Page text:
LiDAR Data: Bill Eichinger
A LiDAR Method to Estimate Emission Rates from an Animal Production Facility
Sponsored by the USDA ARS National Laboratory for Agriculture and the Environment
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William B Willis, William E. Eichinger, John H. Prueger, Cathleen J. Hapeman, Hong Li, Michael D. Buser, Sean J. Plenner, Warren Clarida, Stephen D. Browne, Peter M. Downey, Jerry L. Hatfield, Gregory A. Holt, Alba Torrents, and Qi Yao
Vegetative environmental buffers (VEBs), also referred to as shelterbelts, help control and reduce particulate emissions from animal production facilities. Unfortunately, it is difficult to quantify emission rates and characterize the effectiveness of VEBs, because spatial distributions of emissions downwind of VEBs are complex. LiDAR (Light Detection and Ranging) can be used to capture this spatial variability. Below, equations and data are presented for using the LiDAR method to estimate capture efficiency. The experiment was conducted over 24–26 June, 2013, at the University of Delaware.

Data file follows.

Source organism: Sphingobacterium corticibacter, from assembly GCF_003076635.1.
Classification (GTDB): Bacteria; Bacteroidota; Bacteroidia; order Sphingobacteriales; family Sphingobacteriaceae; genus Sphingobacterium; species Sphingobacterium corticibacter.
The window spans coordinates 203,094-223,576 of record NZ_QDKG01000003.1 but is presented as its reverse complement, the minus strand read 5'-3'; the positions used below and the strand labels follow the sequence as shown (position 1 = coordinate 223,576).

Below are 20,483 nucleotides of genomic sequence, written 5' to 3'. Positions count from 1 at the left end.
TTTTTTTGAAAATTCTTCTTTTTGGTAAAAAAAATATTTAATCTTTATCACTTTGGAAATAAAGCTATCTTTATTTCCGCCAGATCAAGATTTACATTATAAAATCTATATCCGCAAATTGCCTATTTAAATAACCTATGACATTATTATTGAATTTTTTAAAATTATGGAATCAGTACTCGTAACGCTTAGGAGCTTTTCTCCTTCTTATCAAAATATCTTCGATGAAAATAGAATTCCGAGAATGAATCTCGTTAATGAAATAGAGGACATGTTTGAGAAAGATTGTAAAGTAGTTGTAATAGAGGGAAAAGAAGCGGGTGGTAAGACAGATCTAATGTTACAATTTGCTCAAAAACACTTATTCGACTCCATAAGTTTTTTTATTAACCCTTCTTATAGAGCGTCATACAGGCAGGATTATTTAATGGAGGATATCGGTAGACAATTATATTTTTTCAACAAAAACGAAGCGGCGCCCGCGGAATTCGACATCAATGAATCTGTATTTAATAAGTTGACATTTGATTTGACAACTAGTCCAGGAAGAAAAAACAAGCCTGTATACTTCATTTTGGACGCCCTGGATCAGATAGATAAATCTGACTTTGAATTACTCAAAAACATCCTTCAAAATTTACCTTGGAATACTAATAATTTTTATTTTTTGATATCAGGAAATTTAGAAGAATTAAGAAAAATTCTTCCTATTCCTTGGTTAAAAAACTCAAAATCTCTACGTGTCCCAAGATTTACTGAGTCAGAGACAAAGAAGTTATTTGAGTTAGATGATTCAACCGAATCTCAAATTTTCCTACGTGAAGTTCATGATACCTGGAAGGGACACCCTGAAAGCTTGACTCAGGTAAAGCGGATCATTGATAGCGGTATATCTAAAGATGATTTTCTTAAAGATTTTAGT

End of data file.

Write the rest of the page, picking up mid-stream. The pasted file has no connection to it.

The mass extinction efficiency (MEE) relates the lidar extinction coefficients to mass concentration.
The wind speed is modeled above the highest measurement height.
Fluxes and emission rates are computed using the concentration and wind profiles.
The capture efficiency is the ratio of total mass emitted to the total mass released in a time period.
The lidar was placed NW of the study site. Dust was released inside the
VEB, while the LiDAR scanned downwind of the VEB. Meteorological and
particulate size data were collected downwind of the VEB. Emission rates
and capture efficiencies were determined for both slice 1 and slice 2.